If You See Her, Say Hello – #56

New York Version 1

Outtake from original studio sessions for Blood On The Tracks
Alt version1: A&R Studios,  19  September 1974, Columbia A&R Studios, NYC
Musicians: Bob Dylan: Guitar, Vocals, Charles Brown III: Guitar, Eric Weissberg: Guitar, Barry Kornfield: Guitar
Not released – New York Sessions bootleg

This version is similar to Bootleg Series vol 1-3 version, but different take – softer and shorter without the harmonica solo before the last verse.

Short history – “The making of “Blood On The Tracks”:

The original “New York Sessions” for Blood On The Tracks took place from 16-25 of September 1974 in NYC. A test pressing of the album was made, but Dylan was not comfortable. He took the album “home” to Minnesota and played it for his brother – David Zimmerman. David told Bobby that the album was not “radio friendly”, and they put together a band with local musicians  at Sound 80 Studio in Minneapolis on 27 & 30 December. These two sessions ended up replacing half of the albums original New York takes… And one of the unlucky ones was “If You See Here, Say Hello”.. The released Blood On The Tracks version was recorded on December 30.

Why Do I Like the original “New York” version better ?

Continue reading Bob Dylan’s best songs – If You See Her, Say Hello – #56

Bruce Springsteen: Born To Run

OLD post … You’re being redirected to a newer version……

Don’t run back inside
Darling you know just what I’m here for
So you’re scared and you’re thinking
That maybe we ain’t that young anymore
Show a little faith there’s magic in the night
You ain’t a beauty but hey you’re alright
Oh and that’s alright with me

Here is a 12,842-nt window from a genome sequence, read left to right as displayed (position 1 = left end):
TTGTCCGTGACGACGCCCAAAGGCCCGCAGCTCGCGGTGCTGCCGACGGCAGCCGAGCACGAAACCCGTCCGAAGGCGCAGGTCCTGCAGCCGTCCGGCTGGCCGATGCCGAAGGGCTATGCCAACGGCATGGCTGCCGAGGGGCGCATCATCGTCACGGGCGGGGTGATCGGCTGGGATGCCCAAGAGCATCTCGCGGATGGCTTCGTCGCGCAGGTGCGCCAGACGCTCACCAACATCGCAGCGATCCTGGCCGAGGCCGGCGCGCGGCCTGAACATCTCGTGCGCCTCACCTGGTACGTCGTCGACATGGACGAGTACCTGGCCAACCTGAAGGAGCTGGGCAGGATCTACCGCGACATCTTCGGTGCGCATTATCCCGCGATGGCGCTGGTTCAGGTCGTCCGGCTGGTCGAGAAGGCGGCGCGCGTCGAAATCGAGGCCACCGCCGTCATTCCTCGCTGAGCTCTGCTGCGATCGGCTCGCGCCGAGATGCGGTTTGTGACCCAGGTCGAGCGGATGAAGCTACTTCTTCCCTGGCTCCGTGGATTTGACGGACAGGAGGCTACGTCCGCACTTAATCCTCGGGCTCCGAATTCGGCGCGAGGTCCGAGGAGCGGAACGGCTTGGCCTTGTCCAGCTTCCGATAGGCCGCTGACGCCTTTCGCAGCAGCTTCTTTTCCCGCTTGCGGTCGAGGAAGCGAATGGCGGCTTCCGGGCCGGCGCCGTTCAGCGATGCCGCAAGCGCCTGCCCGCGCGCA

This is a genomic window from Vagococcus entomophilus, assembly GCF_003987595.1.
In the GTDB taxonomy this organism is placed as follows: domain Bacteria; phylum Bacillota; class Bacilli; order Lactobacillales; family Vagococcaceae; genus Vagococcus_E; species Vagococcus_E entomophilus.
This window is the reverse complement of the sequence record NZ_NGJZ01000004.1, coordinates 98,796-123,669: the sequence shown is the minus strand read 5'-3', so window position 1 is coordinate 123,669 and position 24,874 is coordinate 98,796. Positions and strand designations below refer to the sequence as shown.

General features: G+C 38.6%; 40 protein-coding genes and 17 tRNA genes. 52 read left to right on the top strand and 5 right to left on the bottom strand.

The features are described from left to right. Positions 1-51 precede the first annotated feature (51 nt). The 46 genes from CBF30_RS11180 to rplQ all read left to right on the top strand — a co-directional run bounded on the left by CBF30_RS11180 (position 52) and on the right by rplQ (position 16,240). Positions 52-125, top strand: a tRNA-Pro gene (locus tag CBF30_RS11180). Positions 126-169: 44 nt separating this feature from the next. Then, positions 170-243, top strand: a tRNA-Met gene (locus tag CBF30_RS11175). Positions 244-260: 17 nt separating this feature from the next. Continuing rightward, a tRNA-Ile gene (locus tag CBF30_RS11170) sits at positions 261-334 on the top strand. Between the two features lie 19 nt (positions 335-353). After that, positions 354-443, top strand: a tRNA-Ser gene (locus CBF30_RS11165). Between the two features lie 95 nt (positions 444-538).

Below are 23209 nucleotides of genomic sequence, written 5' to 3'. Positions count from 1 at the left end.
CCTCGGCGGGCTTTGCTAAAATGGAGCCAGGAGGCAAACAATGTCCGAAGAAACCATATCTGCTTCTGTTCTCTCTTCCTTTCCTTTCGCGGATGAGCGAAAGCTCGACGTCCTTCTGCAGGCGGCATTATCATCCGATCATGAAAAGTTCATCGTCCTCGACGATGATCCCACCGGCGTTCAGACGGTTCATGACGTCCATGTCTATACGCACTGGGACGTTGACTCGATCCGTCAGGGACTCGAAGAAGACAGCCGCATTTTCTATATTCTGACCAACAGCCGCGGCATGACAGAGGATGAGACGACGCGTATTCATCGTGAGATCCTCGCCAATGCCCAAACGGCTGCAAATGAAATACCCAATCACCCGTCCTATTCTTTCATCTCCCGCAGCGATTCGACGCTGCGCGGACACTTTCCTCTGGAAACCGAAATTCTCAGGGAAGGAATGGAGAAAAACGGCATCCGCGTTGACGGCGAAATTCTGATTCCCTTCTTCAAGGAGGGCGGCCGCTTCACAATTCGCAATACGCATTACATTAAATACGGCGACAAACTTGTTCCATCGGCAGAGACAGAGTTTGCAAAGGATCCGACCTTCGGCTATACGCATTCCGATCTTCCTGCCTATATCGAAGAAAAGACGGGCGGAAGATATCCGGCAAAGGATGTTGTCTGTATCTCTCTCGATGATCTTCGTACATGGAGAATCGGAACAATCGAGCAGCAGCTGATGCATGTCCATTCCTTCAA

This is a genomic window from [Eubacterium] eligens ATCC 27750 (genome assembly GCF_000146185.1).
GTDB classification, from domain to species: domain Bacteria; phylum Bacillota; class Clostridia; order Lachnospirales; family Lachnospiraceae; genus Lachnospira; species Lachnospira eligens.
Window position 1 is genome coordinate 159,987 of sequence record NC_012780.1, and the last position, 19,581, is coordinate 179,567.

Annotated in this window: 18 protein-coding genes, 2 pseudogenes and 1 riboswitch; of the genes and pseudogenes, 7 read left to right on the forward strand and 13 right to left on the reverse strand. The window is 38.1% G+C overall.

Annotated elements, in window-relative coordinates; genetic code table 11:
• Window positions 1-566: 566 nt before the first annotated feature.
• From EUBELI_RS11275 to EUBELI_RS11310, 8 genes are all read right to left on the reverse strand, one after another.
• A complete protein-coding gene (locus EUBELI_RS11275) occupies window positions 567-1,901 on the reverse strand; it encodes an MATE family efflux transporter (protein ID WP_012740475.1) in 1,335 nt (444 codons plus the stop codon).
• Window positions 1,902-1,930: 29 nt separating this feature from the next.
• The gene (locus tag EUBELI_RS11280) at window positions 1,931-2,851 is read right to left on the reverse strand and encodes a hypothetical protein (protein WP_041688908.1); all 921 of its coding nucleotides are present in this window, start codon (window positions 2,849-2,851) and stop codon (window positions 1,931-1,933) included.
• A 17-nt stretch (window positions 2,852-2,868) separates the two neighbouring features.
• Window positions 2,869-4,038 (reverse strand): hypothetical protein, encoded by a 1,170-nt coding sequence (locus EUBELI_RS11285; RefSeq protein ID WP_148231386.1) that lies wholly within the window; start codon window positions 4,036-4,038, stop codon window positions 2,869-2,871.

Happy Birthday to my fav Springsteen album!

From Wikipedia:

Released August 25, 1975 – (37 years old:)
Recorded Record Plant, New York
914 Sound Studios, Blauvelt, New York
January 1974 – July 1975
Genre Rock
Length 39:26
Label Columbia
Producer Bruce SpringsteenMike AppelJon Landau

Born to Run is the third album by the American singer-songwriter Bruce Springsteen. It was released on August 25, 1975 through Columbia Records. It captured the heaviness of Springsteen’s earlier releases while displaying a more diverse range of influences.

Born to Run was a critical and commercial success and became Springsteen’s breakthrough album. It peaked at number three on the Billboard 200, eventually selling six million copies in the US by the year 2000. Two singles were released from the album: “Born to Run” and “Tenth Avenue Freeze-Out“; the first helped Springsteen to reach mainstream popularity. The tracks “Thunder Road” and “Jungleland” became staples of album-oriented rock radio and Springsteen concert high points.

On November 14, 2005, a “30th Anniversary” remaster of the album was released as a box set including two DVDs: a production diary film and a concert movie.

Continue reading Bruce Springsteen: Born To Run

Focusing on Bob Dylan & related music